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Russian ruble in record fall: January 21 marked the weakest exchange rate for the Russian ruble since 1998. Devalued by 60% since 2014, the Russian currency has continued to track oil prices downward. The crash on January 21 stirred uneasiness among the Russian Central Bank administration. The Central Bank convened a meeting of bankers to discuss additional measures of support to the banking system, while head of the Central Bank Elvira Nabiulina cancelled her trip to Davos. Experts attribute the January plunge to the falling oil prices, the usual increase in demand for currency following dividend payments at the beginning of the year, and the temporary closure of currency sales by a few big players. Russian billionaire and aluminum tycoon Oleg Deripaska openly accused the Central Bank of following the ‘do-nothing’ strategy and claimed that 2016 would be the last year in which the Russian state can support the producers. The situation, nevertheless, has not gone awry enough to repeat the 2014 panic and bank runs. Although the weakening ruble may boost exports of metallurgical, chemical, and agricultural industries, the associated increase in inflation (at the rate of 1 point per each 10 percent of devaluation), stagnating or falling real income, and the negative impact on other industries may also aggravate the precariousness of the situation.
Russian government launches budget sequestration and anti-crisis plan: Lower than forecast oil prices motivated further belt-tightening in Russia, with the government launching the budget sequestration process. Calculated for the $50 Brent oil mark and 63 Ruble per dollar rate, the 2016 budget is underperforming in revenue under the current $28-33 per barrel and 78-80 RUB per dollar realities. The government is hence to cut expenditures by 10 percent. Head of Sberbank German Gref announced that his organization is developing a stress scenario based on the $25 oil price forecast. Minister of Finance of Russia Anton Siluanov warned against repeating the mistakes of the 1998-1999 crisis and called for adjustments in the budget to avoid a debilitating surge of inflation. On January 27, the Russian government announced a $ 35 billion (2.3 trillion Russian ruble) anti-crisis plan that was developed by the Ministry of Economic Development in order to promote economic growth, support individual industries, and enable the government to take measures to maintain stability. The largest single item is a 1 trillion ruble program for the recapitalization of banks which, however, is simply a reference back to money already allocated and funded from the previous federal budget. Therefore, genuine fresh money allocation is considerably lower than the announced figure. Around a fourth of the suggested measures concern support to small and medium-sized businesses. The real potential impact of the plan has already attracted skepticism. The plan will ease the situation in the short-run, but without structural reforms and improvements in the investment climate, economic stability in Russia is unlikely. The selectivity and narrowness of the suggested measures is seen as unlikely to prevent some corporate and bank defaults. And the exact sources of the funding remain vague. The announced 10 percent cuts to the budget will not encompass defense and social spending, agriculture expenditures, or international obligations (see the infographics by RIA for a detailed breakdown). The Ministry of Finance has already refused to finance a significant number of proposed measures, taking into consideration the 10 percent budget sequestration and citing 600 bln ruble as the true cost of the remaining necessary measures.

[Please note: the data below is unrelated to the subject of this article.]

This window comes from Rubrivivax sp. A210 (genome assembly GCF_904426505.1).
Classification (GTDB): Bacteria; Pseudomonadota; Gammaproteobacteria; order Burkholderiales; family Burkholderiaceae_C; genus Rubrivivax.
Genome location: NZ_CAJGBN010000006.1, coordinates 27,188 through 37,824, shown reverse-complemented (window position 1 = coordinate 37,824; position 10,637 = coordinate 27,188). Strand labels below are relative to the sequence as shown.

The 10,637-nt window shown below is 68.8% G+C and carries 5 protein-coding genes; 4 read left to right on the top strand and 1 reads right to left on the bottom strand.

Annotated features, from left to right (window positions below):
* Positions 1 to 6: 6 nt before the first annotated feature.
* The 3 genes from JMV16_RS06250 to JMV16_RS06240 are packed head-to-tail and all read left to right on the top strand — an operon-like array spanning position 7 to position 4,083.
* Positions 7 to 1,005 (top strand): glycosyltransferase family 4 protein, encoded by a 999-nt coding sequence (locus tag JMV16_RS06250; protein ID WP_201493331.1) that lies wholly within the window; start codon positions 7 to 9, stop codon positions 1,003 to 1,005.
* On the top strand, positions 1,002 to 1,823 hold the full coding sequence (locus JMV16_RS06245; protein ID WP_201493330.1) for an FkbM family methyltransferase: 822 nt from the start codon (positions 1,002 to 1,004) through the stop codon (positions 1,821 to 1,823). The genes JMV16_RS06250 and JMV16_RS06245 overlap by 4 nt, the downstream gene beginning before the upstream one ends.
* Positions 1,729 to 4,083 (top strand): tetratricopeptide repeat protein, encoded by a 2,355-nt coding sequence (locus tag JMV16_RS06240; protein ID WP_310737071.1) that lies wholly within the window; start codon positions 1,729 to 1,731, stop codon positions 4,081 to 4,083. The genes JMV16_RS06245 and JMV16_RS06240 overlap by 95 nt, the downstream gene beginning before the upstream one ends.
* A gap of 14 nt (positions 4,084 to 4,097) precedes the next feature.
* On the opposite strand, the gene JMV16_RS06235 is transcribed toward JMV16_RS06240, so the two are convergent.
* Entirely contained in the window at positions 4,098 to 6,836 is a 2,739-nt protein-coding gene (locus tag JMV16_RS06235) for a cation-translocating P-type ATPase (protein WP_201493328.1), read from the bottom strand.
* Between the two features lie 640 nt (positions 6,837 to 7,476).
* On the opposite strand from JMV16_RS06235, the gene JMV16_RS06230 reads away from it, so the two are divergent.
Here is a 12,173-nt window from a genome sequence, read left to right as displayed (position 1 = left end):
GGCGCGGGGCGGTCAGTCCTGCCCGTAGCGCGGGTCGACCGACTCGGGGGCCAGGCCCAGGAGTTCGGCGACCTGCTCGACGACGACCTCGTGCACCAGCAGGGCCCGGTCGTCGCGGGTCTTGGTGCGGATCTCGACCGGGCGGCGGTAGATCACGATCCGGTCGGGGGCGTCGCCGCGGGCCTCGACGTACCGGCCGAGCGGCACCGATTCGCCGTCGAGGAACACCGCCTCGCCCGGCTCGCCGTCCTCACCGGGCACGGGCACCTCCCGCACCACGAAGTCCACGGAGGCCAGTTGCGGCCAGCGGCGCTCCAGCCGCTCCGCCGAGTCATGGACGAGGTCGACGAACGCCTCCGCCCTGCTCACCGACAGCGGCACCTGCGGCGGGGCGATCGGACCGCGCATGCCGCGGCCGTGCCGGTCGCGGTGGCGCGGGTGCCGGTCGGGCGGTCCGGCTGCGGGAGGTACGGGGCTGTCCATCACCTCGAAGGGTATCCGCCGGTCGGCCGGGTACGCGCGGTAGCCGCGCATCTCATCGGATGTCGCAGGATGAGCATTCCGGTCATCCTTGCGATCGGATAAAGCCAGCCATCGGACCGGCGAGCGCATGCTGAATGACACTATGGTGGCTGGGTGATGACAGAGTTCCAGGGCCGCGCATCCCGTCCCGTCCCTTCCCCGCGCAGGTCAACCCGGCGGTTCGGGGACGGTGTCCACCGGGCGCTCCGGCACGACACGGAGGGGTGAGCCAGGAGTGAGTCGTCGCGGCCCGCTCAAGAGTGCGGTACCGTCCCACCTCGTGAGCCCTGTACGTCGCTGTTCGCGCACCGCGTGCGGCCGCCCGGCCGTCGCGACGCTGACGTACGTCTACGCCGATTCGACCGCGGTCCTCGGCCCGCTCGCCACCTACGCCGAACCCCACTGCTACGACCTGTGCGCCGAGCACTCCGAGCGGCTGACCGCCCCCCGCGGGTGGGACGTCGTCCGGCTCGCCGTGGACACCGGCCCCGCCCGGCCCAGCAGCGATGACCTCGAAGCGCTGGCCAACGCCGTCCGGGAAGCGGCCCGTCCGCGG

Humanitarian operation in Syria, speculations about second air base: The operation in Syria remains central to the public communication strategy of Russian authorities. In his traditional New Year’s address - broadcast in the last few minutes of 2015 and watched by millions - Putin emphasized the important role of the Russian military in combating international terrorism away from home. On the day of the Orthodox Christmas, Head of Russian Orthodox Church Patriarch Kirill gave an interview to a Russian TV station where he expressed his support to the operation in Syria and called it a ‘defensive’ and ‘just’ war. Meanwhile, Western media published a new wave of speculation regarding Russian intentions to establish a new air base in Syria in Qamishli, a city in an area along the border with Turkey controlled by Syrian Kurds. The aim of the increased activity of the Russian military and engineers in the vicinity are ‘puzzling’ to US officials. Analysts speculate that Russia is trying to annoy Turkey and the US. By placing its forces in a region controlled by Syrian Kurds, Russian views will now need to be considered in the case of a land operation launched by the US or Turkey. Turkey also worries that Russia intends to support the separatist-minded Kurdistan Workers’ Party (PKK) that has been engaged in an armed struggle against the Turkish state. A possible attack by Turkey on the Kurdish-occupied area would then also be considered an attack against Russia. The Russian Ministry of Defense denied the allegations and announced a humanitarian operation in Syria. The statement was followed by the delivering of 22 tons of humanitarian aid to the eastern Syrian city Deir al-Zor - currently sieged by ISIS. The Kremlin also denied alleged leaks that proclaimed Putin had asked Bashar al-Asad to step down. Still facing long-standing accusations of targeting anti-Asad rebels and civilians, the Russian Ministry of Defense expressed its intention to publish reports on the attacks carried out by the USA and Western coalition. The RBC published an investigation into the location of Russia’s strikes. According to RBC, the rebels who Russia claims to support are either minor or unknown or deny receiving any assistance from the Russian forces (see the maps of the areas of Russian strikes here and here). Russia made public the treaty apparently concluded between Russian and Syria in August 25 regarding the deployment of the Russian air force in Syria. According to the agreement, Russia can operate its airbase in Syria ‘indefinitely’ and ‘free of charge’ (more on the timing and details of the treaty as well as history of military cooperation between Russia and Syria here).